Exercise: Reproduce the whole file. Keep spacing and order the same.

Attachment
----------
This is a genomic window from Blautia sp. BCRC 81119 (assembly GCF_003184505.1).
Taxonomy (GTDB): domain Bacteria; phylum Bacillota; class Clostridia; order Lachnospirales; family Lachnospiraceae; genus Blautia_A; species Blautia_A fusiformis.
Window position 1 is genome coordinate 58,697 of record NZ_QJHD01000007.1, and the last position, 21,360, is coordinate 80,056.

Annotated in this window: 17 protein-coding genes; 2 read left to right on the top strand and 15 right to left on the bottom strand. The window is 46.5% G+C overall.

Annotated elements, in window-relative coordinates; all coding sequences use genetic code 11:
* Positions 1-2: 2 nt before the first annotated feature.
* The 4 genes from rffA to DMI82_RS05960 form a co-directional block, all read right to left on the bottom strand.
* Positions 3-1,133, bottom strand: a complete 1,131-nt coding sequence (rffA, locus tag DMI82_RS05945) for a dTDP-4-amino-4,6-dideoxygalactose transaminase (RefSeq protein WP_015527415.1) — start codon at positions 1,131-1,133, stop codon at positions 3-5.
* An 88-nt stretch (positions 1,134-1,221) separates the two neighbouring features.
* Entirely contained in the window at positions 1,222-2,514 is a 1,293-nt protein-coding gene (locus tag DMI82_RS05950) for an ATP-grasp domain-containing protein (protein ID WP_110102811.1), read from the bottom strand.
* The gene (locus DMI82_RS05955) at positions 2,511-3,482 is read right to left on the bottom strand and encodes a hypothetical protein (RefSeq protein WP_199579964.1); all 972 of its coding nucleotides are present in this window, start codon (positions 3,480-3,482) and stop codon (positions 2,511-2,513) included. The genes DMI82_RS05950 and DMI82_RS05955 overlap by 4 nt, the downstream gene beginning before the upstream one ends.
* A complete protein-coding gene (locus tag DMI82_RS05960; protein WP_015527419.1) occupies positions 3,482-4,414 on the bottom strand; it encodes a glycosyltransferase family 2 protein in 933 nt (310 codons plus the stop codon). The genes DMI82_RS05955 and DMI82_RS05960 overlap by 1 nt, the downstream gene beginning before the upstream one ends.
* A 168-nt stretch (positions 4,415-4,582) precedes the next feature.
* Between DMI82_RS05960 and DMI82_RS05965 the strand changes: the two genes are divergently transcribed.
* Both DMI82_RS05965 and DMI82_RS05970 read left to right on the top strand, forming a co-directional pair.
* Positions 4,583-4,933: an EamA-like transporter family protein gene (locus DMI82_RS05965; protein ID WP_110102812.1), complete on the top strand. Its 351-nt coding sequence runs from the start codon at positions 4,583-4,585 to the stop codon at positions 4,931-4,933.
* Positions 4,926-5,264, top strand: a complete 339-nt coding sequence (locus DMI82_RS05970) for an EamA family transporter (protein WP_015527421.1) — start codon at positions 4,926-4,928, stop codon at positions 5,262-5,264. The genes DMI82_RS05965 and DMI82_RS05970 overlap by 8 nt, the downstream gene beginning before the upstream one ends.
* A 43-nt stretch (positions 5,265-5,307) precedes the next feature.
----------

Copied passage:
This is a genomic window from Blautia sp. BCRC 81119 (assembly GCF_003184505.1).
Taxonomy (GTDB): domain Bacteria; phylum Bacillota; class Clostridia; order Lachnospirales; family Lachnospiraceae; genus Blautia_A; species Blautia_A fusiformis.
Window position 1 is genome coordinate 58,697 of record NZ_QJHD01000007.1, and the last position, 21,360, is coordinate 80,056.

Annotated in this window: 17 protein-coding genes; 2 read left to right on the top strand and 15 right to left on the bottom strand. The window is 46.5% G+C overall.

Annotated elements, in window-relative coordinates; all coding sequences use genetic code 11:
* Positions 1-2: 2 nt before the first annotated feature.
* The 4 genes from rffA to DMI82_RS05960 form a co-directional block, all read right to left on the bottom strand.
* Positions 3-1,133, bottom strand: a complete 1,131-nt coding sequence (rffA, locus tag DMI82_RS05945) for a dTDP-4-amino-4,6-dideoxygalactose transaminase (RefSeq protein WP_015527415.1) — start codon at positions 1,131-1,133, stop codon at positions 3-5.
* An 88-nt stretch (positions 1,134-1,221) separates the two neighbouring features.
* Entirely contained in the window at positions 1,222-2,514 is a 1,293-nt protein-coding gene (locus tag DMI82_RS05950) for an ATP-grasp domain-containing protein (protein ID WP_110102811.1), read from the bottom strand.
* The gene (locus DMI82_RS05955) at positions 2,511-3,482 is read right to left on the bottom strand and encodes a hypothetical protein (RefSeq protein WP_199579964.1); all 972 of its coding nucleotides are present in this window, start codon (positions 3,480-3,482) and stop codon (positions 2,511-2,513) included. The genes DMI82_RS05950 and DMI82_RS05955 overlap by 4 nt, the downstream gene beginning before the upstream one ends.
* A complete protein-coding gene (locus tag DMI82_RS05960; protein WP_015527419.1) occupies positions 3,482-4,414 on the bottom strand; it encodes a glycosyltransferase family 2 protein in 933 nt (310 codons plus the stop codon). The genes DMI82_RS05955 and DMI82_RS05960 overlap by 1 nt, the downstream gene beginning before the upstream one ends.
* A 168-nt stretch (positions 4,415-4,582) precedes the next feature.
* Between DMI82_RS05960 and DMI82_RS05965 the strand changes: the two genes are divergently transcribed.
* Both DMI82_RS05965 and DMI82_RS05970 read left to right on the top strand, forming a co-directional pair.
* Positions 4,583-4,933: an EamA-like transporter family protein gene (locus DMI82_RS05965; protein ID WP_110102812.1), complete on the top strand. Its 351-nt coding sequence runs from the start codon at positions 4,583-4,585 to the stop codon at positions 4,931-4,933.
* Positions 4,926-5,264, top strand: a complete 339-nt coding sequence (locus DMI82_RS05970) for an EamA family transporter (protein WP_015527421.1) — start codon at positions 4,926-4,928, stop codon at positions 5,262-5,264. The genes DMI82_RS05965 and DMI82_RS05970 overlap by 8 nt, the downstream gene beginning before the upstream one ends.
* A 43-nt stretch (positions 5,265-5,307) precedes the next feature.